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The Roulettes are back in NYC - Live at Surreal Estate, 09.03

Born in an Oberlin, Ohio basement, The Roulettes practiced on borrowed equipment next to a leaky washer/dryer combo and grew up playing living room parties. After moving to Portland, the Roulettes met up with label Lucky Madison to record the first ever LM release, their self-titled EP, at Portland's Jackpot! Studios with engineer Larry Crane (Sleater-Kinney, Stephen Malkmus, etc.). Later, unreleased Roulettes tracks saw them moving into darker territory with songs like "2:1," "Do it Again," and “Snow Day 2004/Moon Over Miami” (their meditation on volcanoes, false promises, and WMDs). But the band continued to pay tribute to nights at Chopsticks karaoke bar, the Fred Meyer Can-Do Machine, and the ever-popular montecristo sandwich. Long ago and far away, the Roulettes graced the cover of the Willamette Week and played all over their beloved Portland, from Ash Street to Slabtown to the original Rock’n’ Roll Camp for Girls. In New York, they played at the long gone Meow Mix. The Roulettes are back in NYC, where they played at CMJ in 2009 and at venues such as Cakeshop, Santos Party House, Union Pool (w/Class Actress and Rebecca Schiffman), Bruar Falls, and Bowery Electric. The band is currently writing new songs and working on pre-promotion for their "Hot Ticket" video. Look for video spots in a couple months with writers like Rob Sheffield (of Love is a Mix Tape), bands like Duty Free, a stray ship’s captain, and... you? See them live at Surreal Estate on September 3.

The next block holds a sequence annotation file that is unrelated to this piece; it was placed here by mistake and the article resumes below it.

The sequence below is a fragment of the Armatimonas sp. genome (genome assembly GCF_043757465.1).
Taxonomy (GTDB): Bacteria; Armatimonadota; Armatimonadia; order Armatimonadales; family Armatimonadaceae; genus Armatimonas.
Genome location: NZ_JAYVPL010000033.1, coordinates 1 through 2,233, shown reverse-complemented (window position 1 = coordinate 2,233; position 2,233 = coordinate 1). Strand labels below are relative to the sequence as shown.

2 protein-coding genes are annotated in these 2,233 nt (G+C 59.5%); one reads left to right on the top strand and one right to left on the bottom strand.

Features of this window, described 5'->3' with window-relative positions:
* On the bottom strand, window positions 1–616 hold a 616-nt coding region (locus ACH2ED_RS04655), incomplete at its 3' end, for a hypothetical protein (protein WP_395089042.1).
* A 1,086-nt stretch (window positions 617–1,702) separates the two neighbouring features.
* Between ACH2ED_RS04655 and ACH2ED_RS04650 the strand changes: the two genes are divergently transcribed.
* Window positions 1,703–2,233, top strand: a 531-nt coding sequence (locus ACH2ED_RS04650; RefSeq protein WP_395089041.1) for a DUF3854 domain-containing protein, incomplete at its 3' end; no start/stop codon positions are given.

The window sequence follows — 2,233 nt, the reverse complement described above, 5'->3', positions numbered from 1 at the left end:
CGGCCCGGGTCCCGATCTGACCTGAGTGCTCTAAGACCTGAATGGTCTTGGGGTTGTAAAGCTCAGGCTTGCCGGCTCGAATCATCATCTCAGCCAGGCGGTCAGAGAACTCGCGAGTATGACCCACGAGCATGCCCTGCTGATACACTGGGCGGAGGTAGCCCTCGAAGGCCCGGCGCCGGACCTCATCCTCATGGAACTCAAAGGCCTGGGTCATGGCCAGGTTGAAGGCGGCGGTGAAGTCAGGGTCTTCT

Where Is My Mind?: Terrible Things’ Fred Mascherino

To Fred Mascherino, Coatesville is more than just his hometown - it’s still his home, even though he’s lived in West Chester for the past two years. So when the depressed steel mill town was ravaged by a rash of fires from 2008 to 2009, the ex-Taking Back Sunday guitarist, and mastermind behind the new rock powerhouse, Terrible Things, couldn’t help but be distraught, frustrated, outraged and moved to put his feelings into words. What came out of that is Terrible Things’ self-titled debut (releasing on August 31 via Universal Motown) - a commanding, emotionally gripping concept album that explores themes of isolation, trepidation, heartbreak and aggravation. For the record, Mascherino and co. (which includes Coheed and Cambria’s Josh Eppard and Hot Rod Circuit’s Andy Jackson) will play two CD release parties - one tomorrow Friday, August 27, at First Unitarian Church and the other, Wednesday, September 1, at The Note with an in-store performance at FYE in Broad Street earlier in the day. They’ll also be heading out on a two-month stateside tour with Mae starting October 1. We had a chance to chat with the Terrible Things frontman about the fires, getting politically involved and his favorite fake meat in a deli. You can read the interview here! (Photo by Ryan Russell)

   

Tanlines play at the Whitney Museum on 08.27